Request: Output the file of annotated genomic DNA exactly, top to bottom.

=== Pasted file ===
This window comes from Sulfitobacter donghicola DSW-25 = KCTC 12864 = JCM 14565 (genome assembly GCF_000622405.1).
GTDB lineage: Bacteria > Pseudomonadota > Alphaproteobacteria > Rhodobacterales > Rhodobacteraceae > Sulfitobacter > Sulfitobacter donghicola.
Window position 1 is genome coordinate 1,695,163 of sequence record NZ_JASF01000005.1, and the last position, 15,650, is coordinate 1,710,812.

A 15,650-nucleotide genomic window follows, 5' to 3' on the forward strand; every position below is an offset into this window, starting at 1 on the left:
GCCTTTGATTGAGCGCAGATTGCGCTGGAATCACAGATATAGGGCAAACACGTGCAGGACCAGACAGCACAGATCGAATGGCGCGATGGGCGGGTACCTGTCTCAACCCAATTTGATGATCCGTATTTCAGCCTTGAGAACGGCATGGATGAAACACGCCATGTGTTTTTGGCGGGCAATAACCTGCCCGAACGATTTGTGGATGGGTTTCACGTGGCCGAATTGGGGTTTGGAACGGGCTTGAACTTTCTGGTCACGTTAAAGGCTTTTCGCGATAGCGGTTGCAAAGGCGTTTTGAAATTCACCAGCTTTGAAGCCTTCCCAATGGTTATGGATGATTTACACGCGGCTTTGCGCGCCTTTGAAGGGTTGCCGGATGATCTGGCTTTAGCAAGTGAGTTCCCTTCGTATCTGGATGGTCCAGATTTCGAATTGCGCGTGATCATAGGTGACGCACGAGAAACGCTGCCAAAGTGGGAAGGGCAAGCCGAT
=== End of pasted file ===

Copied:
This window comes from Sulfitobacter donghicola DSW-25 = KCTC 12864 = JCM 14565 (genome assembly GCF_000622405.1).
GTDB lineage: Bacteria > Pseudomonadota > Alphaproteobacteria > Rhodobacterales > Rhodobacteraceae > Sulfitobacter > Sulfitobacter donghicola.
Window position 1 is genome coordinate 1,695,163 of sequence record NZ_JASF01000005.1, and the last position, 15,650, is coordinate 1,710,812.

A 15,650-nucleotide genomic window follows, 5' to 3' on the forward strand; every position below is an offset into this window, starting at 1 on the left:
GCCTTTGATTGAGCGCAGATTGCGCTGGAATCACAGATATAGGGCAAACACGTGCAGGACCAGACAGCACAGATCGAATGGCGCGATGGGCGGGTACCTGTCTCAACCCAATTTGATGATCCGTATTTCAGCCTTGAGAACGGCATGGATGAAACACGCCATGTGTTTTTGGCGGGCAATAACCTGCCCGAACGATTTGTGGATGGGTTTCACGTGGCCGAATTGGGGTTTGGAACGGGCTTGAACTTTCTGGTCACGTTAAAGGCTTTTCGCGATAGCGGTTGCAAAGGCGTTTTGAAATTCACCAGCTTTGAAGCCTTCCCAATGGTTATGGATGATTTACACGCGGCTTTGCGCGCCTTTGAAGGGTTGCCGGATGATCTGGCTTTAGCAAGTGAGTTCCCTTCGTATCTGGATGGTCCAGATTTCGAATTGCGCGTGATCATAGGTGACGCACGAGAAACGCTGCCAAAGTGGGAAGGGCAAGCCGAT